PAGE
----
Liv­ing in a free­lance world: Sin­ga­pore’s grow­ing gig econ­omy

Singapore Business Review - - FIRST -

When Ng See Min, 22, was weigh­ing ca­reer op­tions af­ter fin­ish­ing stud­ies, she chose to be­come a free­lance henna body artist, at­tracted by the flex­i­bil­ity that the gig ar­range­ment of­fered and con­fi­dent that it can be a sus­tain­able job with the right amount of ef­fort put into it. “I don’t like to be con­fined un­der the tra­di­tional 9 to 5 work ar­range­ment, nor be­ing deskbound,” said Ng. “Free­lanc­ing al­lows me to fully max­imise my time ac­cord­ing to my dif­fer­ent pri­or­i­ties weekly. Free­lanc­ing also low­ers the chances of be­ing mi­cro­man­aged.”

Ng said one of the perks of free­lanc­ing is hav­ing con­trol on when to work and play, of­fer­ing a spon­tane­ity that tra­di­tional time-struc­tured em­ploy­ment can­not. She also brushed off wor­ries that the free­lance ar­range­ment will not be able to con­sis­tently pro­vide for his fi­nan­cial needs.

Forty-year old Yukiko Lim also cited the same rea­son for ditch­ing her 11-year ca­reer as a fi­nance and HR man­ager for free­lance make-up ser­vices. On av­er­age, she earns $4,500 per month.

Ng and Lim are just two of the grow­ing num­ber of Sin­ga­pore’s labour force choos­ing to join the so-called gig econ­omy. Of­fi­cial sta­tis­tics sug­gest that there are about 180,000 free­lancers cat­e­gorised as ow­nac­count work­ers, or about 8.3% of the labour force in 2016, said Chua Hak Bin, an­a­lyst at May­bank Kim Eng. Mean­while, the Man­power Min­istry es­ti­mates the num­ber of gig free­lancers “who use in­ter­net plat­forms” is only about 20,000.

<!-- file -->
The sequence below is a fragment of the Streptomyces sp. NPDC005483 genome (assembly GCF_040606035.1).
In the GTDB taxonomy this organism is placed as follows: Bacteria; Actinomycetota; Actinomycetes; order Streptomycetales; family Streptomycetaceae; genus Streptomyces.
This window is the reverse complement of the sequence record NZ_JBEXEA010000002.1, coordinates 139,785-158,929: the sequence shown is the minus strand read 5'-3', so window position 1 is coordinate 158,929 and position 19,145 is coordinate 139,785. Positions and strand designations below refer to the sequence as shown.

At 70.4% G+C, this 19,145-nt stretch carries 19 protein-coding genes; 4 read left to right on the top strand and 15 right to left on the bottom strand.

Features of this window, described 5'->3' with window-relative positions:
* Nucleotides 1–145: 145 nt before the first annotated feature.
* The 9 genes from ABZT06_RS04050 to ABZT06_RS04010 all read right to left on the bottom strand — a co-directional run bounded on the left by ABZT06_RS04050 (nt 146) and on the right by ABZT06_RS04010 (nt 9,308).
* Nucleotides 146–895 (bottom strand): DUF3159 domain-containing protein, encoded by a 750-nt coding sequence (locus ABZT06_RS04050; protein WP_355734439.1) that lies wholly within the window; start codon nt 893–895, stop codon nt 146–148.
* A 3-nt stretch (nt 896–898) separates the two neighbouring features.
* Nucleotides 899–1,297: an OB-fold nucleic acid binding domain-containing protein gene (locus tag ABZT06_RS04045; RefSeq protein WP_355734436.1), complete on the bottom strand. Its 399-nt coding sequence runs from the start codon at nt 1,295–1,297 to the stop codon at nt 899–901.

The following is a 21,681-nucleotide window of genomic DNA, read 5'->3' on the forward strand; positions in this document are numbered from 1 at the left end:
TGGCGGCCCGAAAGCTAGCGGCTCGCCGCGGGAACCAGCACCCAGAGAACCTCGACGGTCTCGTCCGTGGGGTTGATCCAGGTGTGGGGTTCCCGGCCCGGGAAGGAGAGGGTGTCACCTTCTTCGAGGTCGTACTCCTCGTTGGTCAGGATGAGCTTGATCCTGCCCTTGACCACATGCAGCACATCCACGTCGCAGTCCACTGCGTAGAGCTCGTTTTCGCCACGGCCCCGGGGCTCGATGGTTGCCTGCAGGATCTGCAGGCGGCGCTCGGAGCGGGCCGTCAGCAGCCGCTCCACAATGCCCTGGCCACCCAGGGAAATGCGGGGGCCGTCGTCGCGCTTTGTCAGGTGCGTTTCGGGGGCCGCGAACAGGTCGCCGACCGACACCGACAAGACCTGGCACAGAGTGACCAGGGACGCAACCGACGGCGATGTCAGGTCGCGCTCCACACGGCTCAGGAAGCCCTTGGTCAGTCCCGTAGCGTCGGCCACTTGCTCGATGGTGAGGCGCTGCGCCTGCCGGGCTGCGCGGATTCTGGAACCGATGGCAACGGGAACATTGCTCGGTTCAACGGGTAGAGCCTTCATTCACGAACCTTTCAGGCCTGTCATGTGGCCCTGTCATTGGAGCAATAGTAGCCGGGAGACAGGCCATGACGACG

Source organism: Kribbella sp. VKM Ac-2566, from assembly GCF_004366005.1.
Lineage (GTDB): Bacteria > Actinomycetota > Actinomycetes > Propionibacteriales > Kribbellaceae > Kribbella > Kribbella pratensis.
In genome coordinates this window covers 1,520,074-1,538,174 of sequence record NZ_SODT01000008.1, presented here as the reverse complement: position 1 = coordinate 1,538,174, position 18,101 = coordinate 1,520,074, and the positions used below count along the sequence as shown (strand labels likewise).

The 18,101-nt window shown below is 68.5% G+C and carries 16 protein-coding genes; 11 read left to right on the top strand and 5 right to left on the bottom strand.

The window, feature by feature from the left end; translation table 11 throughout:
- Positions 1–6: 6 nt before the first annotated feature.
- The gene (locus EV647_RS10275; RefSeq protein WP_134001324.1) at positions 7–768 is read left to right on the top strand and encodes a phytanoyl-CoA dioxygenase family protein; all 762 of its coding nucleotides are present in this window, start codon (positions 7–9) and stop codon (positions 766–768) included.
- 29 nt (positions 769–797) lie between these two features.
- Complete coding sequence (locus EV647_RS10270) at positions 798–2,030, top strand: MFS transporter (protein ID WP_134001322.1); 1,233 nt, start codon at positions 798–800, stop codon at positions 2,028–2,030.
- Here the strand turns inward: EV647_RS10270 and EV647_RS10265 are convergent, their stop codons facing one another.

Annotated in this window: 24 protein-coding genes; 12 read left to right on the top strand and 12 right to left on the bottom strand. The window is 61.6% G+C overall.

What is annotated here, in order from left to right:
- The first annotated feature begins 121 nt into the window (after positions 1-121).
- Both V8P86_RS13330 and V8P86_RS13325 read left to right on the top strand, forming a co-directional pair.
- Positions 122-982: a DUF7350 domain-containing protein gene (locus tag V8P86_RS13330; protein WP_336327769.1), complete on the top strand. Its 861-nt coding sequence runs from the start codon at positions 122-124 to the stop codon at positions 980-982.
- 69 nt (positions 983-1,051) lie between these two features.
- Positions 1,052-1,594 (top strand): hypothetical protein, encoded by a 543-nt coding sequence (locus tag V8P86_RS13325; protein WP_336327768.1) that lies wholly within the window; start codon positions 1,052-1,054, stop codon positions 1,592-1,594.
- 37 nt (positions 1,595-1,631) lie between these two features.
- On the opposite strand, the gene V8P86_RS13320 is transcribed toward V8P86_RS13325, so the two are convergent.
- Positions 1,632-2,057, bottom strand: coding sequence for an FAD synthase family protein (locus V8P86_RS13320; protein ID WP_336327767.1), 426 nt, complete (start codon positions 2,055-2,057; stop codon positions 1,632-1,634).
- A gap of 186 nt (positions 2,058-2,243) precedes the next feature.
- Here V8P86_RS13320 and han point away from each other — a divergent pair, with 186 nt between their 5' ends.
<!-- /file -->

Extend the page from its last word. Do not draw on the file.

The free­lance work trend is driven by a num­ber of ac­tive gig econ­omy com­pa­nies in the city-state, namely Uber, Grab, De­liv­eroo, and Food Panda, said Dea­cons and Corrs Cham­bers West­garth in a re­port.

Chua reck­oned that a grow­ing gig econ­omy has prob­a­bly cush­ioned the nega­tive im­pact from the down­turn in the job mar­ket, wherein em­ploy­ment con­tracted in the first half of 2017, the worst per­for­mance since the global fi­nan­cial cri­sis.

“Re­trenched or un­em­ployed work­ers are able to turn to gigs for some sup­ple­men­tary in­come whilst look­ing for a per­ma­nent job,” said Chua. “Slack in the labour mar­ket may not be as large if sec­ondary gig work­ers are not as anx­ious to quickly find per­ma­nent em­ploy­ment.” May­bank Kim Eng data also sug­gests that mil­len­ni­als make up for a grow­ing pro­por­tion of Sin­ga­pore­ans who are en­ter­ing the gig econ­omy. About 47% of ITE and 35% of polytech­nic grad­u­ates opted for part-time/tem­po­rary/free­lance jobs in 2016, more than dou­ble the per­cent­age from a decade ago.

Mil­len­ni­als on gigs

One of them is 27-year old Am­ber Seah who for­merly worked in events and mar­ket­ing be­fore do­ing bak­ing gigs for her clients.

She noted that free­lanc­ing gives her more op­por­tu­nity to achieve fi­nan­cial free­dom com­pared to be­ing de­pen­dent on a monthly wage in a reg­u­lar em­ploy­ment set-up. “On the pos­i­tive side, grad­u­ates are vol­un­tar­ily opt­ing for free­lance jobs be­cause of the greater flex­i­bil­ity, op­por­tu­nity, and tech­no­log­i­cal ca­pac­ity to cap­i­talise on the in­ter­net econ­omy. On the nega­tive side, grad­u­ates may face less job se­cu­rity, volatile earn­ings and min­i­mal so­cial se­cu­rity con­tri­bu­tions,” Chua said.

Ng See Min works as a free­lance henna body artist

Yukiko Lim ditched her 11-year ca­reer for free­lanc­ing

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